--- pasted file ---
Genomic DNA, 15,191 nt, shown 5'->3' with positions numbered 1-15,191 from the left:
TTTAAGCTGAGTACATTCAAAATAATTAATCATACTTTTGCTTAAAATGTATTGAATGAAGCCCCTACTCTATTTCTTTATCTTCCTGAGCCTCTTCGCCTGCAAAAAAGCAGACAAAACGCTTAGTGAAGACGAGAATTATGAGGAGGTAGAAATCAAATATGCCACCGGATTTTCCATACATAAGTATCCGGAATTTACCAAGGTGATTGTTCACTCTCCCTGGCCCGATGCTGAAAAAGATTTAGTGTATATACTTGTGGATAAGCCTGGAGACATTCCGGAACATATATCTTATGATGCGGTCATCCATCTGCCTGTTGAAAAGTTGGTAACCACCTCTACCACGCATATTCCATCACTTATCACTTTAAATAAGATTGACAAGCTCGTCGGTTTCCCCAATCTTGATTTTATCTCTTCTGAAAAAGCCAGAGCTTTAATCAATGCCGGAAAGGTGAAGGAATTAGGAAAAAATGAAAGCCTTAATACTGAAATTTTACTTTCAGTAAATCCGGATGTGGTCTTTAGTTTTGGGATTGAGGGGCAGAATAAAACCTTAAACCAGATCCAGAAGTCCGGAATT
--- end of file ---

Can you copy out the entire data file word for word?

Genomic DNA, 15,191 nt, shown 5'->3' with positions numbered 1-15,191 from the left:
TTTAAGCTGAGTACATTCAAAATAATTAATCATACTTTTGCTTAAAATGTATTGAATGAAGCCCCTACTCTATTTCTTTATCTTCCTGAGCCTCTTCGCCTGCAAAAAAGCAGACAAAACGCTTAGTGAAGACGAGAATTATGAGGAGGTAGAAATCAAATATGCCACCGGATTTTCCATACATAAGTATCCGGAATTTACCAAGGTGATTGTTCACTCTCCCTGGCCCGATGCTGAAAAAGATTTAGTGTATATACTTGTGGATAAGCCTGGAGACATTCCGGAACATATATCTTATGATGCGGTCATCCATCTGCCTGTTGAAAAGTTGGTAACCACCTCTACCACGCATATTCCATCACTTATCACTTTAAATAAGATTGACAAGCTCGTCGGTTTCCCCAATCTTGATTTTATCTCTTCTGAAAAAGCCAGAGCTTTAATCAATGCCGGAAAGGTGAAGGAATTAGGAAAAAATGAAAGCCTTAATACTGAAATTTTACTTTCAGTAAATCCGGATGTGGTCTTTAGTTTTGGGATTGAGGGGCAGAATAAAACCTTAAACCAGATCCAGAAGTCCGGAATT